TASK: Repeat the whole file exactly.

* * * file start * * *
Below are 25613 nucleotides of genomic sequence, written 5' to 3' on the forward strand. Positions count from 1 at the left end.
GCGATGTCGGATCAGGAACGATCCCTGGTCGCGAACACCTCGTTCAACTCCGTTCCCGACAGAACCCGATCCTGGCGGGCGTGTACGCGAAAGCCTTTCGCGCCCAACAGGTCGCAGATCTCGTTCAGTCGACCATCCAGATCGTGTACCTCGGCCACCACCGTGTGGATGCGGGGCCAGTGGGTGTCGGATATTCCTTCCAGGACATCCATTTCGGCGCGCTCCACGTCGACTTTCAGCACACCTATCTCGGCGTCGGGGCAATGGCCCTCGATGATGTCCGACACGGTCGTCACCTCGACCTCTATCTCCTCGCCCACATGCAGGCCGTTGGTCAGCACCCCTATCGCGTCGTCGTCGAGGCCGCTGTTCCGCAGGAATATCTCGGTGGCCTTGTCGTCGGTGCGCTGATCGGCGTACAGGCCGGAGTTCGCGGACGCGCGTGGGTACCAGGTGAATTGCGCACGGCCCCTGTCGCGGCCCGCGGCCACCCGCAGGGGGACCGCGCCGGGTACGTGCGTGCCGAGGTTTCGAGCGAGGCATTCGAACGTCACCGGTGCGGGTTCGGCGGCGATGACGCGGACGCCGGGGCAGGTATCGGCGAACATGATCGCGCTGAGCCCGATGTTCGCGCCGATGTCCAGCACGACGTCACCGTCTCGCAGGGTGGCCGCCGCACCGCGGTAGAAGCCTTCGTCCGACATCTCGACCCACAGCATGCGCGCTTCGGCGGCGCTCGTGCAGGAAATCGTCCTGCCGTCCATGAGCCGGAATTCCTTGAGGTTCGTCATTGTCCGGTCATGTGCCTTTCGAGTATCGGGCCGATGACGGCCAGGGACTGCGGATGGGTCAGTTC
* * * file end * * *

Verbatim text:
Below are 25613 nucleotides of genomic sequence, written 5' to 3' on the forward strand. Positions count from 1 at the left end.
GCGATGTCGGATCAGGAACGATCCCTGGTCGCGAACACCTCGTTCAACTCCGTTCCCGACAGAACCCGATCCTGGCGGGCGTGTACGCGAAAGCCTTTCGCGCCCAACAGGTCGCAGATCTCGTTCAGTCGACCATCCAGATCGTGTACCTCGGCCACCACCGTGTGGATGCGGGGCCAGTGGGTGTCGGATATTCCTTCCAGGACATCCATTTCGGCGCGCTCCACGTCGACTTTCAGCACACCTATCTCGGCGTCGGGGCAATGGCCCTCGATGATGTCCGACACGGTCGTCACCTCGACCTCTATCTCCTCGCCCACATGCAGGCCGTTGGTCAGCACCCCTATCGCGTCGTCGTCGAGGCCGCTGTTCCGCAGGAATATCTCGGTGGCCTTGTCGTCGGTGCGCTGATCGGCGTACAGGCCGGAGTTCGCGGACGCGCGTGGGTACCAGGTGAATTGCGCACGGCCCCTGTCGCGGCCCGCGGCCACCCGCAGGGGGACCGCGCCGGGTACGTGCGTGCCGAGGTTTCGAGCGAGGCATTCGAACGTCACCGGTGCGGGTTCGGCGGCGATGACGCGGACGCCGGGGCAGGTATCGGCGAACATGATCGCGCTGAGCCCGATGTTCGCGCCGATGTCCAGCACGACGTCACCGTCTCGCAGGGTGGCCGCCGCACCGCGGTAGAAGCCTTCGTCCGACATCTCGACCCACAGCATGCGCGCTTCGGCGGCGCTCGTGCAGGAAATCGTCCTGCCGTCCATGAGCCGGAATTCCTTGAGGTTCGTCATTGTCCGGTCATGTGCCTTTCGAGTATCGGGCCGATGACGGCCAGGGACTGCGGATGGGTCAGTTC